The Museum is renovating its Antique Engine Display this winter and will debut the new exhibit Memorial Day weekend 2017.
The renovated Antique Engine Display will include nearly 300 carefully curated outboards recently donated to the Museum by Larry Stevenson. The collection includes two very rare 1930 Caille Red Head Model 36 motors with electric start, two Clarke Trollers, a WWII Evinrude Storm Boat Motor, a West Bend 80 hp Tiger Shark, Evinrude Row Boat Motors, a 1904 Wonder two stroke inboard engine, two Fageol 4 stroke outboards, a Fageol VIP pod drive, a WWII generator set and a two man chainsaw made by Mercury Kiekhaefer, the first outboard model made by Johnson, at 1938 Johnson “Sausage Tank” motor, and dozens of others. The gift also included a large collection of outboard ephemera including advertising, manuals and other documents. Some of these items will also be on view. The Museum plans to digitize many of them to make them available for researchers in the future.
His gift will join with the Museum’s outstanding collection of early inboard marine, hit-and-miss, steam and internal combustion engines which tell the story of how technological advances influenced both work and home life for Mainers from the mid-nineteenth to the mid-twentieth centuries.
Larry will be offering a series of educational lectures throughout the summer at the Boothbay Railway Village as well as training for volunteers interested in hosting the exhibit as docents. See the event calendar for these opportunities.
Love & Outboards: The Story of a Romantic Gift to the Boothbay Railway Village
At first glance Larry Stevenson’s small frame and reserved smile might cause you to underestimate his physical strength and his mental fortitude. Once you get to know Larry you understand that while he can physically maneuver a 250 pound outboard engine, it’s the weight of his wife’s nine-year battle with ovarian cancer that most informs his character today.
Larry met Jane Barcalow when they were still just teenagers in Michigan, attending Adrian College. After falling madly in love, Larry enlisted in the Navy, and after Jane graduated, they got married. Their first duty station was at Winter Harbor which introduced the two to Maine. They then spent two years with the Navy on Guam. After the Navy, Larry started working part time for UPS while completing university. He worked as an unloader, sorter, part-time supervisor, driver, and Industrial Engineering supervisor, progressing to the post of International Industrial Engineering Manager, responsible for all the countries outside the U.S. He and Jane lived all over the US, Germany, the U.K. and Belgium during his time with UPS while raising their two children. In 1987, they purchased a summer home in West Boothbay Harbor, and when Larry retired in 2000, they settled in Sequim, Washington for the winters, where Larry served as a Coast Guard SAR Controller, Group Duty Officer, Vessel Examiner, public education instructor, and motor lifeboat crewmember at Coast Guard Group Port Angeles, WA.
It was in 2004 when Jane’s diagnosis and treatment for Stage IV ovarian cancer, would cause Larry to look for some diversion to fill the hours he spent caregiving by her side while she recovered from chemotherapy. Larry found himself looking back to his Michigan childhood for comfort and inspiration.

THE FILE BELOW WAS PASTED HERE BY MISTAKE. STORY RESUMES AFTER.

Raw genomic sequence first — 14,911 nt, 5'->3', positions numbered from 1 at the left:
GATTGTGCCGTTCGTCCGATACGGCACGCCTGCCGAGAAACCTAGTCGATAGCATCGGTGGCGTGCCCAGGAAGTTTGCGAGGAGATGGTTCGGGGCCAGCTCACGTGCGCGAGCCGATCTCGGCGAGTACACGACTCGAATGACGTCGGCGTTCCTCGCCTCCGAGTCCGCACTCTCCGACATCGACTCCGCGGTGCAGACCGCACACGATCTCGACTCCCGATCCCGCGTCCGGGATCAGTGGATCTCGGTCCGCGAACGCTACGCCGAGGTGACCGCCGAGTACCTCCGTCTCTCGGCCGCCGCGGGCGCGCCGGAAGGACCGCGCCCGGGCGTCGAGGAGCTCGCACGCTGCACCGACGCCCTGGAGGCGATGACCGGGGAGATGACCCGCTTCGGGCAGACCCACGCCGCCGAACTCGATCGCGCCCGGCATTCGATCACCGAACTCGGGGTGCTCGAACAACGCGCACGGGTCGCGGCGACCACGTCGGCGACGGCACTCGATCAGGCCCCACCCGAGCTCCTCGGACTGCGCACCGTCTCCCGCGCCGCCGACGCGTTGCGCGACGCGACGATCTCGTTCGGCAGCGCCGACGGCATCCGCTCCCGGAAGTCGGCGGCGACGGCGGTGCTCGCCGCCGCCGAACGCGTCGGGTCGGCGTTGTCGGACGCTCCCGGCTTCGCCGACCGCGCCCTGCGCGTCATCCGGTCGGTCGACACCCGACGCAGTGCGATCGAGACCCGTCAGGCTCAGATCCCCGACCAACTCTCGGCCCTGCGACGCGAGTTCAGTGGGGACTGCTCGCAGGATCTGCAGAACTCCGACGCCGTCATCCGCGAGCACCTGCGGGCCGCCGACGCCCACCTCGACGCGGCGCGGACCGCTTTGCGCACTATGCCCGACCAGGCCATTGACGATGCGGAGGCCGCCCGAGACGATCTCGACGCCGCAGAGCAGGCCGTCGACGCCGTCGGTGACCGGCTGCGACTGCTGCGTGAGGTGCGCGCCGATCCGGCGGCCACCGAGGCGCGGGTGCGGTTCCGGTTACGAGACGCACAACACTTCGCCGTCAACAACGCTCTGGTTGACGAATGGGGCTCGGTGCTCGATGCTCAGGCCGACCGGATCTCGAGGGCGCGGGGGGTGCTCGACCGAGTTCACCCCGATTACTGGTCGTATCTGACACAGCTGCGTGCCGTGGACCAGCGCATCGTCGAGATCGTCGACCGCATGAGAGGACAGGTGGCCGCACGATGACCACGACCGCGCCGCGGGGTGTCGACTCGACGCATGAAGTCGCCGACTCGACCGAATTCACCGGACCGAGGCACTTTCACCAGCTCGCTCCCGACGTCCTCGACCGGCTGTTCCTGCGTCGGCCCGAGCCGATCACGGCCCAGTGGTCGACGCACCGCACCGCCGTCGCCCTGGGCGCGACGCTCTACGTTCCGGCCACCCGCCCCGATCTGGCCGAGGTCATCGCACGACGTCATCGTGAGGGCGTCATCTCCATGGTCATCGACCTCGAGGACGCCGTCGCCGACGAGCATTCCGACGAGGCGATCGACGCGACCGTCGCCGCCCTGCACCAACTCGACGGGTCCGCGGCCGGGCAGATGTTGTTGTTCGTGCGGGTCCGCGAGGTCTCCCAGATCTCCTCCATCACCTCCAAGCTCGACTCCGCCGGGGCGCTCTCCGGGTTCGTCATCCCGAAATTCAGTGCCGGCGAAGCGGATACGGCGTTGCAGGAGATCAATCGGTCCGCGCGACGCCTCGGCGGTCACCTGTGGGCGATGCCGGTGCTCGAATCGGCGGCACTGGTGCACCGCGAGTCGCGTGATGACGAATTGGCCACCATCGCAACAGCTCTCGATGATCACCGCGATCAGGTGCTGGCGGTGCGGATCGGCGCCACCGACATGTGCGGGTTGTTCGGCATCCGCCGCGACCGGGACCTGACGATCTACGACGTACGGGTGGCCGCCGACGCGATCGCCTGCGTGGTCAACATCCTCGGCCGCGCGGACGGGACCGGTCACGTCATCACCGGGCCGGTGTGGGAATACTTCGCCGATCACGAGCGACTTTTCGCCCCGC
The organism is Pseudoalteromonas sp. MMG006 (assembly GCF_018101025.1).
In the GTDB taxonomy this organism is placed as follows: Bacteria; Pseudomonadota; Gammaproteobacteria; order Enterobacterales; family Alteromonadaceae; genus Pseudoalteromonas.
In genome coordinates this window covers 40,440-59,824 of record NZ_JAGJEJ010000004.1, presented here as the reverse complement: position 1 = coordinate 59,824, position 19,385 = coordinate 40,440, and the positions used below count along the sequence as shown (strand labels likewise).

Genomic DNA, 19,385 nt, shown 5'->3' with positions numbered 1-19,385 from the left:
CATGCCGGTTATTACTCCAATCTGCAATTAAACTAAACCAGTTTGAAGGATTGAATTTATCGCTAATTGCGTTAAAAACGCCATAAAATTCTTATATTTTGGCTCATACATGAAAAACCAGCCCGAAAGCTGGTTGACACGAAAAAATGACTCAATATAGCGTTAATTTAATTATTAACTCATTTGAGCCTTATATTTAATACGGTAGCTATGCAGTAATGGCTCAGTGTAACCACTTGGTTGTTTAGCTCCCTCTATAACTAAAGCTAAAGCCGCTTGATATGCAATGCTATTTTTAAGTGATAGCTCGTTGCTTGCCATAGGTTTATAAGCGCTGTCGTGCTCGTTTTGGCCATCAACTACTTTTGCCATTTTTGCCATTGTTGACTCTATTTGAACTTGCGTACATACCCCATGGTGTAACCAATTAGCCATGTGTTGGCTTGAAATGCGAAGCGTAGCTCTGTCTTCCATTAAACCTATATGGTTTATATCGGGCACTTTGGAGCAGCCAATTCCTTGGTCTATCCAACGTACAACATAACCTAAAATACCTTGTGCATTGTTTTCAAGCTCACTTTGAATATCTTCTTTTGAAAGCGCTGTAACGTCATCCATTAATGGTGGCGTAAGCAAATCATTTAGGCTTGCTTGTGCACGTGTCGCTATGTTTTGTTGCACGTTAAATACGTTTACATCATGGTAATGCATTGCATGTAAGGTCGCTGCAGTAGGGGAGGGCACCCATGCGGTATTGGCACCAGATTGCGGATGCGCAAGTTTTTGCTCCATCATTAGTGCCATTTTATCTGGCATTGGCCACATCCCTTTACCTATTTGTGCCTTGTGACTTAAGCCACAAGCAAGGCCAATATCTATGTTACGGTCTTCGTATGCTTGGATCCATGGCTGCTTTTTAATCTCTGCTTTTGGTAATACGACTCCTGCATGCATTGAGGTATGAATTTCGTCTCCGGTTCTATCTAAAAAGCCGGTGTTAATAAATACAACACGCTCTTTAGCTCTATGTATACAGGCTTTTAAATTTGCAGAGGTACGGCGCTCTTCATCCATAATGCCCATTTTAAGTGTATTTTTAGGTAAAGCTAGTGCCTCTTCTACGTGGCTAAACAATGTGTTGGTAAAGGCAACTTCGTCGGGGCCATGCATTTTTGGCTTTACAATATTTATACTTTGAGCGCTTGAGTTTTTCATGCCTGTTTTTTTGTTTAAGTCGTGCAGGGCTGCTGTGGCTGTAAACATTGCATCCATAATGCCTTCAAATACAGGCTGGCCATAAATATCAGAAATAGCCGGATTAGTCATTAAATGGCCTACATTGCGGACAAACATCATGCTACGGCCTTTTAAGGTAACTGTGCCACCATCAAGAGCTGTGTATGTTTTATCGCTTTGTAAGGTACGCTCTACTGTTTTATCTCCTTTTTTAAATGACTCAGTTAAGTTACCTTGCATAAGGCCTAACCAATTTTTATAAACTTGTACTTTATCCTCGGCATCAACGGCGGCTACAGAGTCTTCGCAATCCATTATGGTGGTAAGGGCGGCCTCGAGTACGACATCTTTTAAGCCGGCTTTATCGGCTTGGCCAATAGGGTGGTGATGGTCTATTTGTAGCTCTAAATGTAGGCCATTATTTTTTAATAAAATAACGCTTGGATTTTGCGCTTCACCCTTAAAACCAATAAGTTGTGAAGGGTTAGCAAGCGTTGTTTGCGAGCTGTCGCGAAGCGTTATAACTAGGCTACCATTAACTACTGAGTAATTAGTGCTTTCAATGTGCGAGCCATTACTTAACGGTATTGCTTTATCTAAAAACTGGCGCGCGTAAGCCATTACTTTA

He had grown up outside of Detroit, Michigan during the post-war boom time of the 1950s. His summers were spent in a cottage on Cat Lake, near Mayville, Michigan, enjoying time with his family including boating and swimming. When Larry was just 12 years old he set out to earn enough money to buy his first outboard. After mowing lawns for weeks, he had just enough to walk the ten blocks down to the local sporting goods store with his Radio Flyer wagon in tow behind to purchase a 1947 2 1/2 hp Sears Elgin. It was his “Rosebud,” the very first possession he ever bought with his own money.
During the days of Jane’s aggressive cancer treatments Larry spent hours researching and buying hundreds of outboard motors on eBay and through other websites and classifieds. He would pay for them and ask the seller to hold his purchase until he was able to arrange for their pick up.
In 2006 Jane went into remission and the pair set off on a cross-country journey to pick-up his nearly 300 outboards in a Penske 26’l box truck. They left Washington and traveled through 20 states and across 6,500 miles. They filled the truck more than once and had to deadhead from Niagara Falls to Maine to unload before setting out again.
The trip brought Larry great joy, both for time with Jane enjoying life and the warm memories of those summers on Cat Lake. His joy would be short-lived. Soon after the journey, Jane’s cancer returned and the following years found Larry heart-broken as he could only watch, and nurse and comfort her, as she succumbed to the cancer and left this world on November 14, 2013.
Larry’s collection was divided by a continent, just like his living arrangements. After Jane passed, it became clear to Larry that the outboards were only objects and that the joy he had felt in amassing them with Jane would only be recaptured by sharing them with the public. Larry shared “I tried offering open houses and the occasional lecture on both coasts but I really felt like the best place for these outboards was in the public domain, where the most people would benefit from them.”
His first gift went to the LeMay Family Collection in Tacoma, Washington. The more than 200 gifted to that Museum include Larry’s “Rosebud,” that 1948 2 1/2 hp Sears Elgin.
The balance of the collection was located in Boothbay just a few miles from his summer cottage in West Boothbay Harbor. That part of the collection is being gifted to the Boothbay Railway Village.